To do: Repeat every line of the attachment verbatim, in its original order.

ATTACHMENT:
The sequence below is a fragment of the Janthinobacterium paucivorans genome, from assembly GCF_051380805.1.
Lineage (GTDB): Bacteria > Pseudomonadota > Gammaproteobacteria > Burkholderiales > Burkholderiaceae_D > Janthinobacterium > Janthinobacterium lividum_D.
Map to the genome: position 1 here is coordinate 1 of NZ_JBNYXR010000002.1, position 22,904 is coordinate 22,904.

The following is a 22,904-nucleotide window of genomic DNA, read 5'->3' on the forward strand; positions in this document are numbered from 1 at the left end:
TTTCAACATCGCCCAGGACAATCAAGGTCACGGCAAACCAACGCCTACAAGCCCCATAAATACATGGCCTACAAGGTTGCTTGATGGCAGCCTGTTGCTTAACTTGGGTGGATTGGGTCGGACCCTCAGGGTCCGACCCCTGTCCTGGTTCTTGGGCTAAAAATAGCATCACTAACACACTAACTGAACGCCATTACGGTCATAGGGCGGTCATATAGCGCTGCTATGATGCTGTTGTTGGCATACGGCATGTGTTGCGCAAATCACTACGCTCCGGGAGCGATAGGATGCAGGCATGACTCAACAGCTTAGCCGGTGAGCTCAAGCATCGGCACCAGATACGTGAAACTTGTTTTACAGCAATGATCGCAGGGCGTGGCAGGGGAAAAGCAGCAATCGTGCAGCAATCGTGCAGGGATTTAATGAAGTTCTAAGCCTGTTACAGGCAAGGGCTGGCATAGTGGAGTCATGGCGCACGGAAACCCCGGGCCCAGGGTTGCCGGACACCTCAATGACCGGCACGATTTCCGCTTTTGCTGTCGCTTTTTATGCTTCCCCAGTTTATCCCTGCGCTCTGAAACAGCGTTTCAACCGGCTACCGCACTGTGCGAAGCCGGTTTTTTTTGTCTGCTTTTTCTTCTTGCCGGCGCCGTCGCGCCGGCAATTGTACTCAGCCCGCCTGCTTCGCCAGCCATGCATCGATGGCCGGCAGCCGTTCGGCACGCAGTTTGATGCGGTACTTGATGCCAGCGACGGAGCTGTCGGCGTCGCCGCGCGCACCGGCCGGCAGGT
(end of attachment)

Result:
The sequence below is a fragment of the Janthinobacterium paucivorans genome, from assembly GCF_051380805.1.
Lineage (GTDB): Bacteria > Pseudomonadota > Gammaproteobacteria > Burkholderiales > Burkholderiaceae_D > Janthinobacterium > Janthinobacterium lividum_D.
Map to the genome: position 1 here is coordinate 1 of NZ_JBNYXR010000002.1, position 22,904 is coordinate 22,904.

The following is a 22,904-nucleotide window of genomic DNA, read 5'->3' on the forward strand; positions in this document are numbered from 1 at the left end:
TTTCAACATCGCCCAGGACAATCAAGGTCACGGCAAACCAACGCCTACAAGCCCCATAAATACATGGCCTACAAGGTTGCTTGATGGCAGCCTGTTGCTTAACTTGGGTGGATTGGGTCGGACCCTCAGGGTCCGACCCCTGTCCTGGTTCTTGGGCTAAAAATAGCATCACTAACACACTAACTGAACGCCATTACGGTCATAGGGCGGTCATATAGCGCTGCTATGATGCTGTTGTTGGCATACGGCATGTGTTGCGCAAATCACTACGCTCCGGGAGCGATAGGATGCAGGCATGACTCAACAGCTTAGCCGGTGAGCTCAAGCATCGGCACCAGATACGTGAAACTTGTTTTACAGCAATGATCGCAGGGCGTGGCAGGGGAAAAGCAGCAATCGTGCAGCAATCGTGCAGGGATTTAATGAAGTTCTAAGCCTGTTACAGGCAAGGGCTGGCATAGTGGAGTCATGGCGCACGGAAACCCCGGGCCCAGGGTTGCCGGACACCTCAATGACCGGCACGATTTCCGCTTTTGCTGTCGCTTTTTATGCTTCCCCAGTTTATCCCTGCGCTCTGAAACAGCGTTTCAACCGGCTACCGCACTGTGCGAAGCCGGTTTTTTTTGTCTGCTTTTTCTTCTTGCCGGCGCCGTCGCGCCGGCAATTGTACTCAGCCCGCCTGCTTCGCCAGCCATGCATCGATGGCCGGCAGCCGTTCGGCACGCAGTTTGATGCGGTACTTGATGCCAGCGACGGAGCTGTCGGCGTCGCCGCGCGCACCGGCCGGCAGGT